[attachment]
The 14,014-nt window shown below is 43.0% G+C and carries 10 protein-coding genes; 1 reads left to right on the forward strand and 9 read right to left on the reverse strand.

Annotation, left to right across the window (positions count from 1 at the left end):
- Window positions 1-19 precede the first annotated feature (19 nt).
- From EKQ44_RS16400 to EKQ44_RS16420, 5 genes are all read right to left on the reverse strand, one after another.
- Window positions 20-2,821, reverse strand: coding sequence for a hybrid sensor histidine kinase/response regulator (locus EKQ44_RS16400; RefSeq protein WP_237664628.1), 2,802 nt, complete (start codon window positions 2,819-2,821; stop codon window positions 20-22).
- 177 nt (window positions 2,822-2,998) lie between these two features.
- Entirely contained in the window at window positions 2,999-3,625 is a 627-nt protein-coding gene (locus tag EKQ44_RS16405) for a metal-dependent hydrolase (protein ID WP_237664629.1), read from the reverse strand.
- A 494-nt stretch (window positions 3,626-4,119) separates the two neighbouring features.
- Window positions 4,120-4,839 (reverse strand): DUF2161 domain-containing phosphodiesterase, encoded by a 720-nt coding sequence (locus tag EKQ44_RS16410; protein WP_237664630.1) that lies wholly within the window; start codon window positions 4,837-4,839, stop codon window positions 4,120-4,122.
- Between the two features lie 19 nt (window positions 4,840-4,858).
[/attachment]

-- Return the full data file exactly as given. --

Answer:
The 14,014-nt window shown below is 43.0% G+C and carries 10 protein-coding genes; 1 reads left to right on the forward strand and 9 read right to left on the reverse strand.

Annotation, left to right across the window (positions count from 1 at the left end):
- Window positions 1-19 precede the first annotated feature (19 nt).
- From EKQ44_RS16400 to EKQ44_RS16420, 5 genes are all read right to left on the reverse strand, one after another.
- Window positions 20-2,821, reverse strand: coding sequence for a hybrid sensor histidine kinase/response regulator (locus EKQ44_RS16400; RefSeq protein WP_237664628.1), 2,802 nt, complete (start codon window positions 2,819-2,821; stop codon window positions 20-22).
- 177 nt (window positions 2,822-2,998) lie between these two features.
- Entirely contained in the window at window positions 2,999-3,625 is a 627-nt protein-coding gene (locus tag EKQ44_RS16405) for a metal-dependent hydrolase (protein ID WP_237664629.1), read from the reverse strand.
- A 494-nt stretch (window positions 3,626-4,119) separates the two neighbouring features.
- Window positions 4,120-4,839 (reverse strand): DUF2161 domain-containing phosphodiesterase, encoded by a 720-nt coding sequence (locus tag EKQ44_RS16410; protein WP_237664630.1) that lies wholly within the window; start codon window positions 4,837-4,839, stop codon window positions 4,120-4,122.
- Between the two features lie 19 nt (window positions 4,840-4,858).